Nonfinancial metrics can also be used as an earn-out metric, such as the completion of a project or reaching a technical milestone. Additionally, it is possible to have multiple performance targets, each associated with different payout amounts. Regardless of whether using a financial or nonfinancial metric to measure the earn-out, the objective must be clearly defined and (easily, hopefully) measureable.
Considerations to Buyers and Sellers
In exchange for the contingency payments, a seller will agree to receive a lower upfront purchase price, with the expectation that potential upside of the business will be captured from the earn-out. The payment of an earn-out is typically in company stock or cash and ranges from 10 to 30 percent of the initial purchase price.9 In 2013, it was found that 40 percent of potential proceeds from a purchase were represented by earn-outs, an increase from the previous average of 23 percent from just 3 years prior.10
One of the first factors to consider is the length of time the earn-out should cover. Time periods for earn-outs typically range from 1 to 5 years.11 The time period of an earn-out can potentially cause differences in goals for the buyer and seller. A long-term earn-out may not always be practical but can help a buyer rely on the seller's support for a longer period of time, allowing a greater focus on long-term objectives as opposed to short-term growth. The longer time period can also reduce the likelihood of short-term extraordinary events affecting the ultimate total payout amount. Shorter terms sometimes cause the focus to be solely on instant results and not on the quality of the products or services and how to sustain long‑term success. Accordingly, the proper time period must be agreed upon between the buyer and seller.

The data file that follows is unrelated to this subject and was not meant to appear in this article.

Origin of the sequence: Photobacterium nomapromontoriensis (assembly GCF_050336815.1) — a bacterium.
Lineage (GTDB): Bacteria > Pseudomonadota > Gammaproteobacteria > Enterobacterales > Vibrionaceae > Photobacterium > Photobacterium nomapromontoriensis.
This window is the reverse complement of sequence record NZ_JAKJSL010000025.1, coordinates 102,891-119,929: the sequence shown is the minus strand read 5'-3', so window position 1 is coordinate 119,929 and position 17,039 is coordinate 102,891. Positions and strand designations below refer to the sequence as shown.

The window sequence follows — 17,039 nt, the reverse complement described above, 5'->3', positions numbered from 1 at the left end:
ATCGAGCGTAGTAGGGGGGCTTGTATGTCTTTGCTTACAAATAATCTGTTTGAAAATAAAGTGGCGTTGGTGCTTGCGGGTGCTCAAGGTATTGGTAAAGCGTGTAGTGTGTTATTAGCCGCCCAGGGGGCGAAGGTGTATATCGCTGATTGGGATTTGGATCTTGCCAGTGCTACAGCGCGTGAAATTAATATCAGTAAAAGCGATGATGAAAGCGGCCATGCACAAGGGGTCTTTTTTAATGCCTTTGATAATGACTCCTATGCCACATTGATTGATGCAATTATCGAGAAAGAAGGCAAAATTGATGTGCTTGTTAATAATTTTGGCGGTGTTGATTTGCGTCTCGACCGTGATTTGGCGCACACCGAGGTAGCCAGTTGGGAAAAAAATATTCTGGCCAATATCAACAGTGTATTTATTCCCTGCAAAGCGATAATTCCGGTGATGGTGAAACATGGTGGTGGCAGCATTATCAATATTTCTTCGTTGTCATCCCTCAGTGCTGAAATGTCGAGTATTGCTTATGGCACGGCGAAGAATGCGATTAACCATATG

Several other factors go into making earn-out payment decisions. The buyer and seller must decide the frequency of the payments, whether the earn-out is cumulative or based on some trailing average, what happens when earn-out metrics are not met every period, and whether the earn-out is paid in a lump-sum or over several periods. Sometimes, the buyer and seller will want to have an earn-out floor or cap to help structure the payouts.
In many circumstances, after the transaction, the seller will work for a company that it no longer controls, risking the performance of the company based on the decisions of the buyer. Because of the risk of the seller and buyer having competing goals, the seller will typically stay involved in the business operations throughout the earn-out period. Many buyers will allow the management team of the seller to continue to have ownership in the company or assist with the operations in order to reach a common goal of driving growth and profitability after the sale. The seller may also be concerned as to whether or not the buyer makes decisions that could impact earnings in a negative way, such as having high expenditures for a research and development project spanning several years.
To ensure the business stays relatively consistent with prior operations, a seller may negotiate covenants to the agreement in order to discourage the buyer from incurring additional debt, cutting certain product lines, changing management, or other factors.12 Many sellers believe that the business should be run without any limitations from the buyers but will agree to sign a provision stating that the buyer has complete control of the business, as long as there is nothing being done to intentionally miss the earn-out metrics.